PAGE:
Network partitioning is when there is a network outage that causes the cluster to be split into two survivable groups. This is an issue the MySQL Cluster setup needs to take into account whenever there is a node failure situation. The reason for this is that the cluster does not want to end up with a “split-brain” scenario whereby there are two running setups that have different data.
A cluster is considered survivable if there are members from every node group in the cluster present. There are two possible methods of how this can occur depending upon the setting of NoOfReplicas.
If NoOfReplicas is set to 2, then the above scenario can only occur in an even, or 50-50, split. For example, if there are 2 data nodes and one of them fails, then it would be considered a possible network partition. If there were 4 data nodes and 2 data nodes from different node groups shutdown at the exact same time, then it would be a possible network partitioned environment.
If NoOfReplicas is set to greater than 2, then it is possible to have partial failures that result in multiple survivable cluster setups. For example, if you have 6 nodes setup with NoOfReplicas=3, then it would be possible to get a 4-2 split, where both sides have members from all node groups, and hence could continue as an active cluster. In an extreme case even a split such as 2-2-2 would be possible.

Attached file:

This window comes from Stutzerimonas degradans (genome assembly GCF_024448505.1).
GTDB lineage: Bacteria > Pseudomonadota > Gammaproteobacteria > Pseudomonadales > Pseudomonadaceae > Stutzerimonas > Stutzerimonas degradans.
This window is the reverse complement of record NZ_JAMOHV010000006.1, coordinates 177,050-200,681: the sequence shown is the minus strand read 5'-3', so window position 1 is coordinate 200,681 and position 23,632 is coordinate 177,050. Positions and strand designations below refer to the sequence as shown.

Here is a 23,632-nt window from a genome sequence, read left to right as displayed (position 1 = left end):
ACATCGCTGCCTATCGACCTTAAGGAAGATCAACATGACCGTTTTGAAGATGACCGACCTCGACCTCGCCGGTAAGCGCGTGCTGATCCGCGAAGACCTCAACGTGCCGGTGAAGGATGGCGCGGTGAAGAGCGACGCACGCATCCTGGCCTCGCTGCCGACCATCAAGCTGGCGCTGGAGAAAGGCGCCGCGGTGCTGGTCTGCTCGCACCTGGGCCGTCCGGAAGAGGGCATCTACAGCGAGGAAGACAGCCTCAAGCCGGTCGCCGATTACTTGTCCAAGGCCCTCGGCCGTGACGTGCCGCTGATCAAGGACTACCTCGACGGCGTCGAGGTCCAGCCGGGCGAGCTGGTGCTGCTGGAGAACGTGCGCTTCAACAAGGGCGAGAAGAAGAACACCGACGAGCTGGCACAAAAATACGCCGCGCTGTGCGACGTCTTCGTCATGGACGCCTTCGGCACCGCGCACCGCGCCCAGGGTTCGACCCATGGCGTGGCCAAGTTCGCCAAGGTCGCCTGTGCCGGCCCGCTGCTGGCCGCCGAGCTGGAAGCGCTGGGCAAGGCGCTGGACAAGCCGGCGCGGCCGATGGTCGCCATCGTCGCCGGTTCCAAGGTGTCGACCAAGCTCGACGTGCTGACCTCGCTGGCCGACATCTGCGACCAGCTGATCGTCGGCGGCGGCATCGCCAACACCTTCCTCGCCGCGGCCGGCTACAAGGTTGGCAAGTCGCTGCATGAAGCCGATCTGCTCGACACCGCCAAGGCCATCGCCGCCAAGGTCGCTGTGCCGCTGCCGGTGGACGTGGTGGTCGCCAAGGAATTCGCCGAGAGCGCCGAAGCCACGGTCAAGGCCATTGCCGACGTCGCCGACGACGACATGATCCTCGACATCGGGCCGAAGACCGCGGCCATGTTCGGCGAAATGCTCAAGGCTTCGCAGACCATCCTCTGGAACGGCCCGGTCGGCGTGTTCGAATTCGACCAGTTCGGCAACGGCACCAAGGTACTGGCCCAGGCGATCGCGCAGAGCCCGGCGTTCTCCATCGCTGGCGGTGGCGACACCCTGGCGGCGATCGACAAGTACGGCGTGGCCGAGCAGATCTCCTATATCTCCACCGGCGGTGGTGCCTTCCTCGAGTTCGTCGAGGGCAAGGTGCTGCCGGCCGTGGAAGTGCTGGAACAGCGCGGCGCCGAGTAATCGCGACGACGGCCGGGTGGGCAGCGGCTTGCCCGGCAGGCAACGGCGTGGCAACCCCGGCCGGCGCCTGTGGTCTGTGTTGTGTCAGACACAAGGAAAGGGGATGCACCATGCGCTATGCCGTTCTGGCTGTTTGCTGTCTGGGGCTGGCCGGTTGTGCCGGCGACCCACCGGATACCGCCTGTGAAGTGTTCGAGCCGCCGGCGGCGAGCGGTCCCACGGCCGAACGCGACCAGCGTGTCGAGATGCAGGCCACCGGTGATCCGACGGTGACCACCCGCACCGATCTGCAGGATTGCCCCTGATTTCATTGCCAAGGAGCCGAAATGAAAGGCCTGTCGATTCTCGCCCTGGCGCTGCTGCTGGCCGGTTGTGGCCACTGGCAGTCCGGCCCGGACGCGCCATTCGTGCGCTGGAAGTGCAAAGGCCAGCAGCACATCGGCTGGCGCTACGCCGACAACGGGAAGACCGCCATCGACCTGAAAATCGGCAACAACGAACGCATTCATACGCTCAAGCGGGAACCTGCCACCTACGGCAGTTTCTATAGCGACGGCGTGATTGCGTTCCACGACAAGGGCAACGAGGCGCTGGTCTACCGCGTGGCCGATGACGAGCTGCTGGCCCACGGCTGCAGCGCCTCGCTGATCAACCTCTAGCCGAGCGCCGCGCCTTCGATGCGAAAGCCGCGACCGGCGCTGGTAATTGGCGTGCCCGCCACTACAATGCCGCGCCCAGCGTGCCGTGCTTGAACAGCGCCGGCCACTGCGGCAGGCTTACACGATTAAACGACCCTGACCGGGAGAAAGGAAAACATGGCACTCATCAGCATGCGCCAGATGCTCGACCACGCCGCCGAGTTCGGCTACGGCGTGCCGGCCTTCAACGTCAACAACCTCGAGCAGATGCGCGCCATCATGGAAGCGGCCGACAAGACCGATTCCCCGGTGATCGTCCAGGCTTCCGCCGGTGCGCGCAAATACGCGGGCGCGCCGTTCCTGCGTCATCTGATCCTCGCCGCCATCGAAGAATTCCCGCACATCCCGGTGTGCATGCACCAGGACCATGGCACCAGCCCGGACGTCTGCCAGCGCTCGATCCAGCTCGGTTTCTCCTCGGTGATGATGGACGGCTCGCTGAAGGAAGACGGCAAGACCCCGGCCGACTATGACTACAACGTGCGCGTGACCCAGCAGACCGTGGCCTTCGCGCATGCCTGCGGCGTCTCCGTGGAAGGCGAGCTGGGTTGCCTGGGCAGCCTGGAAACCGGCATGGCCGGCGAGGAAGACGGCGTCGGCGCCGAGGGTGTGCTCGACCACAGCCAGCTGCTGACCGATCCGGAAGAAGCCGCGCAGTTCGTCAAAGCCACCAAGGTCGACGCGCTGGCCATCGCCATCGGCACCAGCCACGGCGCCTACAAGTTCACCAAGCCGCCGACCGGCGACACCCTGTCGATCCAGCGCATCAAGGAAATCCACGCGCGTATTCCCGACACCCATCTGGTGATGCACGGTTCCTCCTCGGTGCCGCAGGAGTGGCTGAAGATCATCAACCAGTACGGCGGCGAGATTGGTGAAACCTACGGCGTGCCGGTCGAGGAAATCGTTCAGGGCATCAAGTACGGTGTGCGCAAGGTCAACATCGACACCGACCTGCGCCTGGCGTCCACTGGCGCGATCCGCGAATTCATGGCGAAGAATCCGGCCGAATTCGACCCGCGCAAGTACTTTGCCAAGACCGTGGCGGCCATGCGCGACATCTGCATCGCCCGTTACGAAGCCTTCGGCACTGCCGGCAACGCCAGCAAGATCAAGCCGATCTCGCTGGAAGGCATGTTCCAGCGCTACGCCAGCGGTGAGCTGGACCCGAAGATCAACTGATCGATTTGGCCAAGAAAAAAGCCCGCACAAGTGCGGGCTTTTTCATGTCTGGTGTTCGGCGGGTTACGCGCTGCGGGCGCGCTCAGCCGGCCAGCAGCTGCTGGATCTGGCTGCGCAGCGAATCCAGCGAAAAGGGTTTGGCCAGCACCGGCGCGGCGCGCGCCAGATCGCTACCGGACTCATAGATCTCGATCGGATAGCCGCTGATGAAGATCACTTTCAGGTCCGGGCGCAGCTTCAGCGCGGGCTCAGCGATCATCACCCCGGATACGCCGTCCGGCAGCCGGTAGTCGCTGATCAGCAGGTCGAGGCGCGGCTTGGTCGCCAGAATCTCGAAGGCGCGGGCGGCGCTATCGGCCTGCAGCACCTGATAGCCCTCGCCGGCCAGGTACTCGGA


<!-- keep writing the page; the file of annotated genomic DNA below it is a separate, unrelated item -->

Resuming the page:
While it may seem very uncommon for splits such as the above to occur, the issue involves any node failure not only network failures. The reason they have to be handled the same way is that to the surviving nodes in a cluster, a network failure and a node failure is identical. That means whenever there is a node or multiple node failures MySQL Cluster has to assume it might be a network partitioning and handle it appropriately.
In the event that a network partitioning occurs then an Arbitrator is required in order to resolve the possible “split-brain” situation.
What are the Requirements for MySQL Cluster to Keep Working When Losing One or More Data Nodes?
The number of data nodes the cluster can lose while still being operational depends on which data nodes are lost and whether there is an arbitrator.
In the following, a cluster consisting of 4 data nodes in 2 node groups will be considered
You will always need one data node in each group, so in the case of four data nodes in two groups, you can lose two data nodes if it is one from each group. If they are both from the same group, the cluster cannot access all data and the whole cluster becomes unavailable. The whole nodegroup cannot go down as that leaves the cluster in an inconsistent state i.e. how can it update a row that does not exist or use it in a select for existing data etc. To preserve data consistency, the cluster has to take drastic action which means shutting the rest of the data nodes down.
In the case that one data node from each group is unavailable, it is essential for the remaining part of the cluster to know that cluster does not enter a split-brain scenario with both halves of the cluster being alive. This is were the arbitrator comes in (in your case the management node is the arbitrator). If the management node is running, it can let the remaining two nodes know that they are the surviving nodes and in case the dead nodes comes online again, they will not be allowed to rejoin the cluster without synchronizing the data first.